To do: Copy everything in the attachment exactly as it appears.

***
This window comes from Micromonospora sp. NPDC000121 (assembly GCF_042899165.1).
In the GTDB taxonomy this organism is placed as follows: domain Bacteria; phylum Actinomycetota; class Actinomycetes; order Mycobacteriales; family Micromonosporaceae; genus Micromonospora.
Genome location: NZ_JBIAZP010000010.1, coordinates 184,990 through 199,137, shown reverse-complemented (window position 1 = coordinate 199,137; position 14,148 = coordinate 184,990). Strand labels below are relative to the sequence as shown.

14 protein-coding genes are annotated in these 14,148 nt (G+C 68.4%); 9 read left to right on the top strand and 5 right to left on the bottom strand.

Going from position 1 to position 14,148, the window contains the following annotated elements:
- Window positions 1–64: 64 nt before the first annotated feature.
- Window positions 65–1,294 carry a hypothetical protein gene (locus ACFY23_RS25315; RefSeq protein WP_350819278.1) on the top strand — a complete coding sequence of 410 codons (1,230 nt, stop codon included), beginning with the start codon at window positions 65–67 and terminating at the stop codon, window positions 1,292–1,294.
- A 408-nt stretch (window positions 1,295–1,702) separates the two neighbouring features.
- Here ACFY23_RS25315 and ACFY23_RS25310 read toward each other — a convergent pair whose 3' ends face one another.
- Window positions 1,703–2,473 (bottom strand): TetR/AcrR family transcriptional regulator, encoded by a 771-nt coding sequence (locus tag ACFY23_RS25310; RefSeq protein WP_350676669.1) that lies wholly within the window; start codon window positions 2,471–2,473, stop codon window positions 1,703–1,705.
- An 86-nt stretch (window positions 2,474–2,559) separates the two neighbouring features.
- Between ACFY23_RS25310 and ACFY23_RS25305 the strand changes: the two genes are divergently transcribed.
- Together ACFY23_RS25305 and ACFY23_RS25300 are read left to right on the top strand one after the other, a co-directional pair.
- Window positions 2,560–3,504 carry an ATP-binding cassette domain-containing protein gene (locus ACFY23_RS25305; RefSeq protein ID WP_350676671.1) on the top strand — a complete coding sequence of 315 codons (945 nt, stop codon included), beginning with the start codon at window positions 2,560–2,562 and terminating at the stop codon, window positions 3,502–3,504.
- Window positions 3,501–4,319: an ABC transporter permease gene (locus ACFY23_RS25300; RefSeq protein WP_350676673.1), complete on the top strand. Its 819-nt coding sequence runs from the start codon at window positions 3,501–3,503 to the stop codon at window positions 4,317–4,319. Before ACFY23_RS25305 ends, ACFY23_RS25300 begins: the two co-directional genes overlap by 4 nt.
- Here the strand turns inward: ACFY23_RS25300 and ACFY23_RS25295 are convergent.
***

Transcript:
This window comes from Micromonospora sp. NPDC000121 (assembly GCF_042899165.1).
In the GTDB taxonomy this organism is placed as follows: domain Bacteria; phylum Actinomycetota; class Actinomycetes; order Mycobacteriales; family Micromonosporaceae; genus Micromonospora.
Genome location: NZ_JBIAZP010000010.1, coordinates 184,990 through 199,137, shown reverse-complemented (window position 1 = coordinate 199,137; position 14,148 = coordinate 184,990). Strand labels below are relative to the sequence as shown.

14 protein-coding genes are annotated in these 14,148 nt (G+C 68.4%); 9 read left to right on the top strand and 5 right to left on the bottom strand.

Going from position 1 to position 14,148, the window contains the following annotated elements:
- Window positions 1–64: 64 nt before the first annotated feature.
- Window positions 65–1,294 carry a hypothetical protein gene (locus ACFY23_RS25315; RefSeq protein WP_350819278.1) on the top strand — a complete coding sequence of 410 codons (1,230 nt, stop codon included), beginning with the start codon at window positions 65–67 and terminating at the stop codon, window positions 1,292–1,294.
- A 408-nt stretch (window positions 1,295–1,702) separates the two neighbouring features.
- Here ACFY23_RS25315 and ACFY23_RS25310 read toward each other — a convergent pair whose 3' ends face one another.
- Window positions 1,703–2,473 (bottom strand): TetR/AcrR family transcriptional regulator, encoded by a 771-nt coding sequence (locus tag ACFY23_RS25310; RefSeq protein WP_350676669.1) that lies wholly within the window; start codon window positions 2,471–2,473, stop codon window positions 1,703–1,705.
- An 86-nt stretch (window positions 2,474–2,559) separates the two neighbouring features.
- Between ACFY23_RS25310 and ACFY23_RS25305 the strand changes: the two genes are divergently transcribed.
- Together ACFY23_RS25305 and ACFY23_RS25300 are read left to right on the top strand one after the other, a co-directional pair.
- Window positions 2,560–3,504 carry an ATP-binding cassette domain-containing protein gene (locus ACFY23_RS25305; RefSeq protein ID WP_350676671.1) on the top strand — a complete coding sequence of 315 codons (945 nt, stop codon included), beginning with the start codon at window positions 2,560–2,562 and terminating at the stop codon, window positions 3,502–3,504.
- Window positions 3,501–4,319: an ABC transporter permease gene (locus ACFY23_RS25300; RefSeq protein WP_350676673.1), complete on the top strand. Its 819-nt coding sequence runs from the start codon at window positions 3,501–3,503 to the stop codon at window positions 4,317–4,319. Before ACFY23_RS25305 ends, ACFY23_RS25300 begins: the two co-directional genes overlap by 4 nt.
- Here the strand turns inward: ACFY23_RS25300 and ACFY23_RS25295 are convergent.